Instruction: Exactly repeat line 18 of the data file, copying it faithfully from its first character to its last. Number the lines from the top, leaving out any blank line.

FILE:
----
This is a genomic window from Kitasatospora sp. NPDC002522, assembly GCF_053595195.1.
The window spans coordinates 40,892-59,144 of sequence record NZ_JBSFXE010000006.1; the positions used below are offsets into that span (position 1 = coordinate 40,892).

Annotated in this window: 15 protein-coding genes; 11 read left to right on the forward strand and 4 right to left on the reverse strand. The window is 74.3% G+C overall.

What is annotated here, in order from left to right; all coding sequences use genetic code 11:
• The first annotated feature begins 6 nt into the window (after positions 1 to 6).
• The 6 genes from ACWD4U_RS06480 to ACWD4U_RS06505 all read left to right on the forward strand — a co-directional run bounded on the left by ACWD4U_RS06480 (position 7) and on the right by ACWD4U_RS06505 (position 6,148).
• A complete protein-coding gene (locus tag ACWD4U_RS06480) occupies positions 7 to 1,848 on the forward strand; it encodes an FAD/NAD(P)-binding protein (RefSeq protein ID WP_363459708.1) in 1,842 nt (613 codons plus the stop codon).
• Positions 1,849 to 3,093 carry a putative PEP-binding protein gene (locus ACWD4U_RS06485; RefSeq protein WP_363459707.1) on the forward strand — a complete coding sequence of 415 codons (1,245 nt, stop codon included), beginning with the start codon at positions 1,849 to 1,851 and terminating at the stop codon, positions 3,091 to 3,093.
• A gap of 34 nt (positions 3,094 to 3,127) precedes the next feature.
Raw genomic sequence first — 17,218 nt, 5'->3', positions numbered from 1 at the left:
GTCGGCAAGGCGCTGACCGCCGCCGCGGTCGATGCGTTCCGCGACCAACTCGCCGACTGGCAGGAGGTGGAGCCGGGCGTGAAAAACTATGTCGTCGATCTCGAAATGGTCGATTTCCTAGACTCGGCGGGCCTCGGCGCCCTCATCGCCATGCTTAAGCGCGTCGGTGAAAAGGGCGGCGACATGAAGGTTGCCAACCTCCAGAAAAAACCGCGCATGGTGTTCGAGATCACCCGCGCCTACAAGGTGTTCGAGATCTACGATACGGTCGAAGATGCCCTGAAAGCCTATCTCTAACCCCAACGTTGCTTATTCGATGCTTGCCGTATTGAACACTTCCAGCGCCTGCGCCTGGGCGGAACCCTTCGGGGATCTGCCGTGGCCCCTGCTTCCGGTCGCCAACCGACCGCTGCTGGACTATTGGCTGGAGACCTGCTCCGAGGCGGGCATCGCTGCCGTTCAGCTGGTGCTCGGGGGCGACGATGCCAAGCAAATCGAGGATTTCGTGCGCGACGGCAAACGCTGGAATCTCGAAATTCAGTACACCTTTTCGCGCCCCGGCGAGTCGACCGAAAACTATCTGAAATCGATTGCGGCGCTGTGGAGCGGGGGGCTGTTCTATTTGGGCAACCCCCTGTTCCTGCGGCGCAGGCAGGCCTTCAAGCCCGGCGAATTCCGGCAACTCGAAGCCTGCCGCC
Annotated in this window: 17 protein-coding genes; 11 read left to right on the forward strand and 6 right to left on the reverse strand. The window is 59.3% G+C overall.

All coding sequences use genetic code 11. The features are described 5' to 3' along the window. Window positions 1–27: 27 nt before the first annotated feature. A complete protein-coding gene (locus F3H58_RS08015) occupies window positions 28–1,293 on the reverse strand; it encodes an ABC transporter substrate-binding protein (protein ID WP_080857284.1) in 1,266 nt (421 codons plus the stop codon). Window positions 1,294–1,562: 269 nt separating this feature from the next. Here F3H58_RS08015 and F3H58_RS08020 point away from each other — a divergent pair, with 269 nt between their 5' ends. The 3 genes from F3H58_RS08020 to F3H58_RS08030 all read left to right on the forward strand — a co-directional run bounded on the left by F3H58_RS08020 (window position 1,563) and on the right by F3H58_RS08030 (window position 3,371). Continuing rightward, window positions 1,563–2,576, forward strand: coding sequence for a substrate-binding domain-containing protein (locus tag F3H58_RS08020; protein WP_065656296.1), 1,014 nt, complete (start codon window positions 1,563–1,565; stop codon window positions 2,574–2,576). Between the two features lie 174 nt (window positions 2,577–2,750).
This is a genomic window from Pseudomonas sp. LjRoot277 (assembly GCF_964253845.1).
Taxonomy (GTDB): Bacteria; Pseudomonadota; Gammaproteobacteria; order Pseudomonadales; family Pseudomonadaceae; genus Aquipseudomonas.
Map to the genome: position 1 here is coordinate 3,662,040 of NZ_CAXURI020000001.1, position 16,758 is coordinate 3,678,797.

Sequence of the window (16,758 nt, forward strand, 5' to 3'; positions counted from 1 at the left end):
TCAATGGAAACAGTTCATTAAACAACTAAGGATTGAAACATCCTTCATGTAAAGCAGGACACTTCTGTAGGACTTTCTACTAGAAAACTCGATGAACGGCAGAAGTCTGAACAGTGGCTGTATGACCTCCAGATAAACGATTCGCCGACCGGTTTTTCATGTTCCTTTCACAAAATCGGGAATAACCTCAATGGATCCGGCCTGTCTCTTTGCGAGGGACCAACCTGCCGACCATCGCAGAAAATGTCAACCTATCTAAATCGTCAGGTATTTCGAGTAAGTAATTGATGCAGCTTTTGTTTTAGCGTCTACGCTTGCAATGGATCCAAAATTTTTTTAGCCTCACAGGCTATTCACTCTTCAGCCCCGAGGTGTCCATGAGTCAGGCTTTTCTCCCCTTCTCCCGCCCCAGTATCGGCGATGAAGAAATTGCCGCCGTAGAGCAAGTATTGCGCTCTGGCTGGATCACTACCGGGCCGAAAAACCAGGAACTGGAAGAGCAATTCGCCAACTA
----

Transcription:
TCAATGGAAACAGTTCATTAAACAACTAAGGATTGAAACATCCTTCATGTAAAGCAGGACACTTCTGTAGGACTTTCTACTAGAAAACTCGATGAACGGCAGAAGTCTGAACAGTGGCTGTATGACCTCCAGATAAACGATTCGCCGACCGGTTTTTCATGTTCCTTTCACAAAATCGGGAATAACCTCAATGGATCCGGCCTGTCTCTTTGCGAGGGACCAACCTGCCGACCATCGCAGAAAATGTCAACCTATCTAAATCGTCAGGTATTTCGAGTAAGTAATTGATGCAGCTTTTGTTTTAGCGTCTACGCTTGCAATGGATCCAAAATTTTTTTAGCCTCACAGGCTATTCACTCTTCAGCCCCGAGGTGTCCATGAGTCAGGCTTTTCTCCCCTTCTCCCGCCCCAGTATCGGCGATGAAGAAATTGCCGCCGTAGAGCAAGTATTGCGCTCTGGCTGGATCACTACCGGGCCGAAAAACCAGGAACTGGAAGAGCAATTCGCCAACTA